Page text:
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Walker v. Haviland

July 9, 2010




Petitioner Richard Erwin Walker is a state prisoner proceeding pro se with a petition for writ of habeas corpus pursuant to 28 U.S.C. §2254. Petitioner is currently serving a sentence of 18 years to life following his conviction in Riverside County for second degree murder with use of a firearm. Here, petitioner challenges the execution of his sentence, and specifically, the September 20, 2007 decision of the Board of Parole Hearings that he was not suitable for parole. The petition presents various grounds for relief, each contesting the Board's denial of parole as a violation of due process. Based on a thorough review of the record and applicable law, it is recommended that the petition be denied. The Board's 2007 decision to deny parole was supported by some evidence in the record and accordingly did not violate petitioner's right to due process of law.


Although petitioner declined to discuss the circumstances of his commitment offense at his 2007 parole suitability hearing, the following facts were set forth by the presiding commissioner and considered by the panel:

On November 20, 1988, the inmate [petitioner], along with another unknown male, contacted the victim, David Ringo, to arrange a meeting. Inmate suspected the victim of stealing his radio and wanted to confront the victim about it. When they arrived at the meeting location, the inmate confronted Ringo about his radio. The victim told Walker he did not steal the radio and that he would not do something like that to him. The inmate then pointed a gun at the victim [and] told him to get down on his knees. The victim pled for the inmate not to shoot him. The inmate told the other male who was there to kick him. The victim then stood up and began running. Inmate fired one shot from the gun, and the victim fell to his knees -- collapsed and [fell] face first on the ground. It appear[ed] that the victim was not breathing, and... the inmate then told the other male to get his pickup truck. They loaded the body into the truck, and subsequently dumped the body in some orange groves. The workers of the ranch found the body the following day. (Pet. Ex. A at 15-16.)

Petitioner pleaded guilty to second degree murder with use of a firearm and was sentenced to a term of 18 years to life in state prison. His minimum eligible parole date passed on October 12, 2000. On September 20, 2007, a panel of the Board of Prison Terms ("Board") conducted a hearing to determine petitioner's suitability for parole and concluded that he would pose an unreasonable risk of danger to society or a threat to public safety if released and thus that he was not suitable for parole.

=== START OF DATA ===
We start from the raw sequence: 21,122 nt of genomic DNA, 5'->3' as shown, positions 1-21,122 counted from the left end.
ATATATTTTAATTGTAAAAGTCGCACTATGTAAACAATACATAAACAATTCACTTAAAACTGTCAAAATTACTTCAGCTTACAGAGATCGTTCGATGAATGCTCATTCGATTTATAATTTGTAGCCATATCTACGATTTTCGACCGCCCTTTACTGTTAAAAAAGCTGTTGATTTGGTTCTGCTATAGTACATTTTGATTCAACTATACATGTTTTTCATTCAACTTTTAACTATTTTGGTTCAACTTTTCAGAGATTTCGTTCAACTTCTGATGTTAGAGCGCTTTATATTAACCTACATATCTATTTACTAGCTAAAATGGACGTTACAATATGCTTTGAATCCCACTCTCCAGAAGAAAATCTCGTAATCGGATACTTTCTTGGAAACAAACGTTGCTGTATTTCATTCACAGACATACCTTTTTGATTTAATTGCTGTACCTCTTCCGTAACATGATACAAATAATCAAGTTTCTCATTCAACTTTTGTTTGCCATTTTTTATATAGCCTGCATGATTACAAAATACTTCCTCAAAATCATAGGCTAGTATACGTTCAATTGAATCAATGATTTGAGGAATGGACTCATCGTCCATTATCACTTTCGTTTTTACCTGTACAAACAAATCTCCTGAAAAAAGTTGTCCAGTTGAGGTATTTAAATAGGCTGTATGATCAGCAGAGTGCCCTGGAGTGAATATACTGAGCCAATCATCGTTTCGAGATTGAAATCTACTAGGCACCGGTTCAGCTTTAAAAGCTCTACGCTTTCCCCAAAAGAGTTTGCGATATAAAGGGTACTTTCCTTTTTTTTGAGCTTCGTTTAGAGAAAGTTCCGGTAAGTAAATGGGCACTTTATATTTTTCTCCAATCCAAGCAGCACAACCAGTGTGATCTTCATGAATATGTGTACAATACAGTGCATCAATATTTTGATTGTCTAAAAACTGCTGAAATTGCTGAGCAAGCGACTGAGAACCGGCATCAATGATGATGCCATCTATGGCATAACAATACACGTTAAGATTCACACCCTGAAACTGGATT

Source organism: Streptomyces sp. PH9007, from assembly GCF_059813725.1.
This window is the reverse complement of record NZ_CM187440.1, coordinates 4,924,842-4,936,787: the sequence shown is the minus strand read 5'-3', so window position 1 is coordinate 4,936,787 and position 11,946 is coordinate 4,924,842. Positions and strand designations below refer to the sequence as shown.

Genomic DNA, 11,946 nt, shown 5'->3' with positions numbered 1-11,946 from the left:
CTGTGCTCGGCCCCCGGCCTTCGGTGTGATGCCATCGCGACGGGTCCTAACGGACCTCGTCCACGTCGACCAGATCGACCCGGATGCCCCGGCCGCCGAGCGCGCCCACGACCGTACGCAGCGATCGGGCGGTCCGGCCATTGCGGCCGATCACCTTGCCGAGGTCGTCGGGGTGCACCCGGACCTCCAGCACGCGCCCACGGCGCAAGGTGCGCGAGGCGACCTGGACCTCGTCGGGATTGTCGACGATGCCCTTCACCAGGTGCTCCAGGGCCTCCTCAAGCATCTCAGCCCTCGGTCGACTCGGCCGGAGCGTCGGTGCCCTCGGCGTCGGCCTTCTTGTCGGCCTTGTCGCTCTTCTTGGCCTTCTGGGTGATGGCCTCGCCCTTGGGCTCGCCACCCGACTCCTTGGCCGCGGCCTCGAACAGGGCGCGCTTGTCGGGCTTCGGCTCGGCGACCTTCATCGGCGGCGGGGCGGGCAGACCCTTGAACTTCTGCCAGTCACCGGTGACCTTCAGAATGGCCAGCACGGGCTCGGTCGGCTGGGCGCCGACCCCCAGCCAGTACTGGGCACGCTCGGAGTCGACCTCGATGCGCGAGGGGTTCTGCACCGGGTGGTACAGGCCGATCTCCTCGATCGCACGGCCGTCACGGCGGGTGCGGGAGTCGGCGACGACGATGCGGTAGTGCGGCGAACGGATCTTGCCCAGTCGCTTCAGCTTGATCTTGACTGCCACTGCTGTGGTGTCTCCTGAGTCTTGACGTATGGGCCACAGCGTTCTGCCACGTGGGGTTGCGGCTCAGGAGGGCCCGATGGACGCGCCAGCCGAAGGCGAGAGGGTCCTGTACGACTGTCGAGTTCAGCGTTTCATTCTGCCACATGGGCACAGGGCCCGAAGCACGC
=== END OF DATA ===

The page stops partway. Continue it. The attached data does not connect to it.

Petitioner challenged the Board's decision in a petition for writ of habeas corpus to the Riverside County Superior Court. The petition was denied without a written opinion on June 20, 2008. Subsequent petitions filed to the California Court of Appeal, Fourth District, and the California Supreme Court were likewise denied.


An application for writ of habeas corpus by a person in custody under judgment of a state court can be granted only for violations of the Constitution or laws of the United States. 28 U.S.C. §2254(a); see also Peltier v. Wright, 15 F.3d 860, 861 (9th Cir. 1993); Middleton v. Cupp, 768 F.2d 1083, 1085 (9th Cir. 1985) (citing Engle v. Isaac, 456 U.S. 107, 119 (1982)). This petition for writ of habeas corpus was filed after the effective date of, and thus is subject to, the Antiterrorism and Effective Death Penalty Act of 1996 ("AEDPA"). Lindh v. Murphy, 521 U.S. 320, 326 (1997); see also Weaver v. Thompson, 197 F.3d 359 (9th Cir. 1999). Under AEDPA, federal habeas corpus relief also is not available for any claim decided on the merits in state court proceedings unless the state court's adjudication of the claim:

(1) resulted in a decision that was contrary to, or involved an unreasonable application of, clearly established Federal law, as determined by the Supreme Court of the United States; or

(2) resulted in a decision that was based on an unreasonable determination of the facts in light of the evidence presented in the State court proceeding. 28 U.S.C. § 2254(d); see also Penry v. Johnson, 532 U.S. 782, 792-93 (2001); Williams v. Taylor, 529 U.S. 362, 402-03 (2000); Lockhart v. Terhune, 250 F.3d 1223, 1229 (9th Cir. 2001).


The Due Process Clause of the Fourteenth Amendment prohibits state action that deprives a person of life, liberty, or property without due process of law. A person alleging a due process violation must first demonstrate that he or she was deprived of a protected liberty or property interest, and then show that the procedures attendant upon the deprivation were not constitutionally sufficient. Kentucky Dep't. of Corrections v. Thompson, 490 U.S. 454, 459-60 (1989); McQuillion v. Duncan, 306 F.3d 895, 900 (9th Cir. 2002).

A protected liberty interest may arise from either the Due Process Clause itself or from state laws. Board of Pardons v. Allen, 482 U.S. 369, 373 (1987). The United States Constitution does not, in and of itself, create a protected liberty interest in receipt of a parole date. Jago v. Van Curen, 454 U.S. 14, 17-21 (1981). If a state's statutory parole scheme uses mandatory language, however, it "creates a presumption that parole release will be granted" when or unless certain designated findings are made, thereby giving rise to a constitutional liberty interest. McQuillion, 306 F.3d at 901 (quoting Greenholtz v. Inmates of Nebraska Penal, 442 U.S. 1, 12 (1979)).